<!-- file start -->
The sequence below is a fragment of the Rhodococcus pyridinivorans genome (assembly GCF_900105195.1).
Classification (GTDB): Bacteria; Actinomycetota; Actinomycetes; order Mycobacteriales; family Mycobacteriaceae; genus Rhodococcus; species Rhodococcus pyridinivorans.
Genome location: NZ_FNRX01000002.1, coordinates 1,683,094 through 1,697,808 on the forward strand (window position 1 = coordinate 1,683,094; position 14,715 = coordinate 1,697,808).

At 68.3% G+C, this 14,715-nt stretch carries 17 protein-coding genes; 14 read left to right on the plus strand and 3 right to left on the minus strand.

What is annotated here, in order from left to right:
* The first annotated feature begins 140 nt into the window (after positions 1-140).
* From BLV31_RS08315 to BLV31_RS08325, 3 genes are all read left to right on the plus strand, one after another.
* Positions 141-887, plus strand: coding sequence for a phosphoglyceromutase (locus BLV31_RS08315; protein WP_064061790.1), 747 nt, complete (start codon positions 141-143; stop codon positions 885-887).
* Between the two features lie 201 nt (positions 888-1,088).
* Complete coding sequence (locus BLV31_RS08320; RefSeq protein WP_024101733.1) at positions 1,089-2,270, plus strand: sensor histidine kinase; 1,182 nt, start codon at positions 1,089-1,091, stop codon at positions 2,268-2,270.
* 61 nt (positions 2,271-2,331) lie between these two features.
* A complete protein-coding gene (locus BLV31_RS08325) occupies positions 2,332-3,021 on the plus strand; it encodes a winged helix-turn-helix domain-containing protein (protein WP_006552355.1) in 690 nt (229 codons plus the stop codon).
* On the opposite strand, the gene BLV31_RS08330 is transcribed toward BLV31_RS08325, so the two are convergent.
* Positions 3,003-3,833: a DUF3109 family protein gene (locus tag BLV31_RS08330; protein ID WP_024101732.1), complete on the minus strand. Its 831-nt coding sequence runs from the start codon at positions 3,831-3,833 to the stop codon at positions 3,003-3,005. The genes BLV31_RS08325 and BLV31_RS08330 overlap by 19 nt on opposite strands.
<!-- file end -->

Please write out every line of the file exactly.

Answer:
The sequence below is a fragment of the Rhodococcus pyridinivorans genome (assembly GCF_900105195.1).
Classification (GTDB): Bacteria; Actinomycetota; Actinomycetes; order Mycobacteriales; family Mycobacteriaceae; genus Rhodococcus; species Rhodococcus pyridinivorans.
Genome location: NZ_FNRX01000002.1, coordinates 1,683,094 through 1,697,808 on the forward strand (window position 1 = coordinate 1,683,094; position 14,715 = coordinate 1,697,808).

At 68.3% G+C, this 14,715-nt stretch carries 17 protein-coding genes; 14 read left to right on the plus strand and 3 right to left on the minus strand.

What is annotated here, in order from left to right:
* The first annotated feature begins 140 nt into the window (after positions 1-140).
* From BLV31_RS08315 to BLV31_RS08325, 3 genes are all read left to right on the plus strand, one after another.
* Positions 141-887, plus strand: coding sequence for a phosphoglyceromutase (locus BLV31_RS08315; protein WP_064061790.1), 747 nt, complete (start codon positions 141-143; stop codon positions 885-887).
* Between the two features lie 201 nt (positions 888-1,088).
* Complete coding sequence (locus BLV31_RS08320; RefSeq protein WP_024101733.1) at positions 1,089-2,270, plus strand: sensor histidine kinase; 1,182 nt, start codon at positions 1,089-1,091, stop codon at positions 2,268-2,270.
* 61 nt (positions 2,271-2,331) lie between these two features.
* A complete protein-coding gene (locus BLV31_RS08325) occupies positions 2,332-3,021 on the plus strand; it encodes a winged helix-turn-helix domain-containing protein (protein WP_006552355.1) in 690 nt (229 codons plus the stop codon).
* On the opposite strand, the gene BLV31_RS08330 is transcribed toward BLV31_RS08325, so the two are convergent.
* Positions 3,003-3,833: a DUF3109 family protein gene (locus tag BLV31_RS08330; protein ID WP_024101732.1), complete on the minus strand. Its 831-nt coding sequence runs from the start codon at positions 3,831-3,833 to the stop codon at positions 3,003-3,005. The genes BLV31_RS08325 and BLV31_RS08330 overlap by 19 nt on opposite strands.